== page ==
It would be easy to assume nitrous oxide - more commonly known as laughing gas - is pretty harmless. After all, its name does suggest it might be a gateway to fun.
The drug is legal and is used to numb pain during medical procedures such as dental work, but the latest figures show thousands of young people are using laughing gas recreationally.
So how dangerous is nitrous oxide really?
When inhaled, laughing gas can make people feel euphoric and relaxed, some people also experience hallucinations.
But, according to drug advisory website Talk To Frank, there is also a darker side to inhaling nitrous oxide.
"Nitrous oxide can cause dizziness or affect your judgement, which might make you act carelessly or dangerously and put you at risk of hurting yourself, particularly in an unsafe environment," reads the website.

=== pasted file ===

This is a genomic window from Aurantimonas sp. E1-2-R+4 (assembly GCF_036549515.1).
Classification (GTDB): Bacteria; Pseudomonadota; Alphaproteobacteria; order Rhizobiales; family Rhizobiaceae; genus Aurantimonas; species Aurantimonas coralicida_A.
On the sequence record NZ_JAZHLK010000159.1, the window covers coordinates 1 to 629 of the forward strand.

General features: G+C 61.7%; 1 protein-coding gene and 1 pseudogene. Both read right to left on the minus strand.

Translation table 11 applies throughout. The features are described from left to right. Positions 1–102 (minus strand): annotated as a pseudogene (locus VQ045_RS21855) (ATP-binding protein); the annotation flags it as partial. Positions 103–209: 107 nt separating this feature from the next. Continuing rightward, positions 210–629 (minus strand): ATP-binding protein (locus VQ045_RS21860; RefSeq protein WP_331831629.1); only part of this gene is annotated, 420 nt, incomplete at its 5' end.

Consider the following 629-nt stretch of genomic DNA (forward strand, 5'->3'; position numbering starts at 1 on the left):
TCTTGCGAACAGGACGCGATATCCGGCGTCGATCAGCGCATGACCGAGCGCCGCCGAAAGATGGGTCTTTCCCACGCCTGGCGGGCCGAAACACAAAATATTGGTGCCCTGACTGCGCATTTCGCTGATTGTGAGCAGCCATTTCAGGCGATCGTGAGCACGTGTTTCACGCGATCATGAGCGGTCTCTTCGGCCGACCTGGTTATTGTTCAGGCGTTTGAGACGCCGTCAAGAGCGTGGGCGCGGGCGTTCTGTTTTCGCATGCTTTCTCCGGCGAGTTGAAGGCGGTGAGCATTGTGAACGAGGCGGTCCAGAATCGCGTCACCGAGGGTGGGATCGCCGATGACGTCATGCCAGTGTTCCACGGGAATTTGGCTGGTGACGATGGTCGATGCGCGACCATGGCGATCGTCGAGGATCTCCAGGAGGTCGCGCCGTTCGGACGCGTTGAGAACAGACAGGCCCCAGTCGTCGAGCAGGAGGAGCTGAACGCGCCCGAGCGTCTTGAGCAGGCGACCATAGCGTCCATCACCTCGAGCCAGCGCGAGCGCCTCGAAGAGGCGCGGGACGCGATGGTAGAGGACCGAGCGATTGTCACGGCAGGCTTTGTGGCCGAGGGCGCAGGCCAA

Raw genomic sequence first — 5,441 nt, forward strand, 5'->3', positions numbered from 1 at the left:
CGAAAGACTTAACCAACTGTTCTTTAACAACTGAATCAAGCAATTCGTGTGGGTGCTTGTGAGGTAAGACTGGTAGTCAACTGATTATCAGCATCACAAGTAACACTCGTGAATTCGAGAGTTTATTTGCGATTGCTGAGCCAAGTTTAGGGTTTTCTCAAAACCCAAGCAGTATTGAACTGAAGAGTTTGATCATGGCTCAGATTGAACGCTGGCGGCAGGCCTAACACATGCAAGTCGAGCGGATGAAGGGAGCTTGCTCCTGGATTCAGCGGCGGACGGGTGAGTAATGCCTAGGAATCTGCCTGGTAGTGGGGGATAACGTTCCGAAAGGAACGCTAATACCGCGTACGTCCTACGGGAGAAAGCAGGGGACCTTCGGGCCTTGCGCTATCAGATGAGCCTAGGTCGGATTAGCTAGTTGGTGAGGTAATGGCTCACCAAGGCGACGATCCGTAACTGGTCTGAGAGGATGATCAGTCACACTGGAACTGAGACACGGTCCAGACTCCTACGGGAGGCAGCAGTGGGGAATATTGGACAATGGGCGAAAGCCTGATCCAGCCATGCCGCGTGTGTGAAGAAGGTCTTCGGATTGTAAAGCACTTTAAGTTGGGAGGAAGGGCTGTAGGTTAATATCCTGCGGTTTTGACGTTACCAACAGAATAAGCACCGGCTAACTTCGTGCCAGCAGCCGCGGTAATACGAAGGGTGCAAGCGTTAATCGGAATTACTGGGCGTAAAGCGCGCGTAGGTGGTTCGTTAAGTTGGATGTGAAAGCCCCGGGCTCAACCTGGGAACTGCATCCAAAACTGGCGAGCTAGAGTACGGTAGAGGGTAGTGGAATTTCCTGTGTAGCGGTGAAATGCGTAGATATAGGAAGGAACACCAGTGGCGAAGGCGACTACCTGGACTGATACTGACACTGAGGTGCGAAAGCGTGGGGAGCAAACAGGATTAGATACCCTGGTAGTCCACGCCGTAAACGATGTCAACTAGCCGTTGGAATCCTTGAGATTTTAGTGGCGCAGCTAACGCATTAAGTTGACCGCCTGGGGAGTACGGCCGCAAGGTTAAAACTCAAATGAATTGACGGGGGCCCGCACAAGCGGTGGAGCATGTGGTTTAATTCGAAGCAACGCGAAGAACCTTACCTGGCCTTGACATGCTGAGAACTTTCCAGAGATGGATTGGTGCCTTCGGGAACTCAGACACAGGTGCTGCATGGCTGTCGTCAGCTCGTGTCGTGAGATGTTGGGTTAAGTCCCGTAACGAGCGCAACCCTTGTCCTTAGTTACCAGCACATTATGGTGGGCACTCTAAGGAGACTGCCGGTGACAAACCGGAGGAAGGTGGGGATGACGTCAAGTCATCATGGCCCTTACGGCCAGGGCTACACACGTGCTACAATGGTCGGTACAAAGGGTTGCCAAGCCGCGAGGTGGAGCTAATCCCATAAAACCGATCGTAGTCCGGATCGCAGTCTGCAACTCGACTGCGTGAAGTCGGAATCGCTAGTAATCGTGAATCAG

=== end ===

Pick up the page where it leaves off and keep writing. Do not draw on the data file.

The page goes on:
At worst users risk falling unconscious or even death from lack of oxygen, vitamin B deficiency is also possible, which can cause serious nerve damage.
This risk is likely to be greater if the gas is consumed in an enclosed space or if a substantial amount is rapidly used.
Sold in balloons, inhaling laughing gas is becoming an increasingly popular recreational drug for young people.
The latest figures show 470,000 people between the ages of 16 and 24 are likely to have taken laughing gas last year - an increase of 100,000 from the previous year.
The video above explores the growth of the dangerous nitrous oxide industry and asks experts what long-term affects the drug might be having on health.